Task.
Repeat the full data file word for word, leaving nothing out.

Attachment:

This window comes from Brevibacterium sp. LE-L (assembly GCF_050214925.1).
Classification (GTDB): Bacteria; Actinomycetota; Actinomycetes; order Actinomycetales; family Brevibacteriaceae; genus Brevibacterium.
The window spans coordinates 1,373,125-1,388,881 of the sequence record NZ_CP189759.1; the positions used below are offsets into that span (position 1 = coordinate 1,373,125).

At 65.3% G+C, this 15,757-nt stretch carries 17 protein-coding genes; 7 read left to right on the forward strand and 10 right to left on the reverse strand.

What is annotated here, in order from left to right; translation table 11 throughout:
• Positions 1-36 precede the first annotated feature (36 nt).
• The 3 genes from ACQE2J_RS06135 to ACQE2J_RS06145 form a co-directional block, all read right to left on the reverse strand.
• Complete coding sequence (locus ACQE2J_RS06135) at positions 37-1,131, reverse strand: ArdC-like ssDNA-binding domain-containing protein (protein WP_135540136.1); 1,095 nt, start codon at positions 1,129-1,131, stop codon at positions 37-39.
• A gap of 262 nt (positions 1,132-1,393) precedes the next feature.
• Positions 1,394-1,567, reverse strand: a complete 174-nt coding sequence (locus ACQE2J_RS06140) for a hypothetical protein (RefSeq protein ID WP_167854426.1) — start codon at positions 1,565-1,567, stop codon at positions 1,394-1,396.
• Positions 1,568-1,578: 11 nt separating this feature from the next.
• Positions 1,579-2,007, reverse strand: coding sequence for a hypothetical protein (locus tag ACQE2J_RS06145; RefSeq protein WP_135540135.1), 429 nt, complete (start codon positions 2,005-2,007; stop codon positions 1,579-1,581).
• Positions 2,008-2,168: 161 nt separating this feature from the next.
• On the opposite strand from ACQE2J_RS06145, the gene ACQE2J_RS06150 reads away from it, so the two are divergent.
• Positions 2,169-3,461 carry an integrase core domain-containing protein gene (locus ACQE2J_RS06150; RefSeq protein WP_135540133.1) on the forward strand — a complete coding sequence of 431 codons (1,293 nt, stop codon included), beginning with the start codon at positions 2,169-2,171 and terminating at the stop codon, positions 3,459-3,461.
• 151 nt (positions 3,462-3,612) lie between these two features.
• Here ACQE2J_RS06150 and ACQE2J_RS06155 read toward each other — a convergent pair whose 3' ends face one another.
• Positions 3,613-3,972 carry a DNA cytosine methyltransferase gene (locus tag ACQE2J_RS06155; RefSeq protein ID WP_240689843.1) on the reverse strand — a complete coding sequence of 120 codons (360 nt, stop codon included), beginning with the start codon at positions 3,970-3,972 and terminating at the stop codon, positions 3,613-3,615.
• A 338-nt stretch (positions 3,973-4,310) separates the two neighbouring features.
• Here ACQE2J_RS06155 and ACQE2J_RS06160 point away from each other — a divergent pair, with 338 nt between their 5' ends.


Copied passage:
This window comes from Brevibacterium sp. LE-L (assembly GCF_050214925.1).
Classification (GTDB): Bacteria; Actinomycetota; Actinomycetes; order Actinomycetales; family Brevibacteriaceae; genus Brevibacterium.
The window spans coordinates 1,373,125-1,388,881 of the sequence record NZ_CP189759.1; the positions used below are offsets into that span (position 1 = coordinate 1,373,125).

At 65.3% G+C, this 15,757-nt stretch carries 17 protein-coding genes; 7 read left to right on the forward strand and 10 right to left on the reverse strand.

What is annotated here, in order from left to right; translation table 11 throughout:
• Positions 1-36 precede the first annotated feature (36 nt).
• The 3 genes from ACQE2J_RS06135 to ACQE2J_RS06145 form a co-directional block, all read right to left on the reverse strand.
• Complete coding sequence (locus ACQE2J_RS06135) at positions 37-1,131, reverse strand: ArdC-like ssDNA-binding domain-containing protein (protein WP_135540136.1); 1,095 nt, start codon at positions 1,129-1,131, stop codon at positions 37-39.
• A gap of 262 nt (positions 1,132-1,393) precedes the next feature.
• Positions 1,394-1,567, reverse strand: a complete 174-nt coding sequence (locus ACQE2J_RS06140) for a hypothetical protein (RefSeq protein ID WP_167854426.1) — start codon at positions 1,565-1,567, stop codon at positions 1,394-1,396.
• Positions 1,568-1,578: 11 nt separating this feature from the next.
• Positions 1,579-2,007, reverse strand: coding sequence for a hypothetical protein (locus tag ACQE2J_RS06145; RefSeq protein WP_135540135.1), 429 nt, complete (start codon positions 2,005-2,007; stop codon positions 1,579-1,581).
• Positions 2,008-2,168: 161 nt separating this feature from the next.
• On the opposite strand from ACQE2J_RS06145, the gene ACQE2J_RS06150 reads away from it, so the two are divergent.
• Positions 2,169-3,461 carry an integrase core domain-containing protein gene (locus ACQE2J_RS06150; RefSeq protein WP_135540133.1) on the forward strand — a complete coding sequence of 431 codons (1,293 nt, stop codon included), beginning with the start codon at positions 2,169-2,171 and terminating at the stop codon, positions 3,459-3,461.
• 151 nt (positions 3,462-3,612) lie between these two features.
• Here ACQE2J_RS06150 and ACQE2J_RS06155 read toward each other — a convergent pair whose 3' ends face one another.
• Positions 3,613-3,972 carry a DNA cytosine methyltransferase gene (locus tag ACQE2J_RS06155; RefSeq protein ID WP_240689843.1) on the reverse strand — a complete coding sequence of 120 codons (360 nt, stop codon included), beginning with the start codon at positions 3,970-3,972 and terminating at the stop codon, positions 3,613-3,615.
• A 338-nt stretch (positions 3,973-4,310) separates the two neighbouring features.
• Here ACQE2J_RS06155 and ACQE2J_RS06160 point away from each other — a divergent pair, with 338 nt between their 5' ends.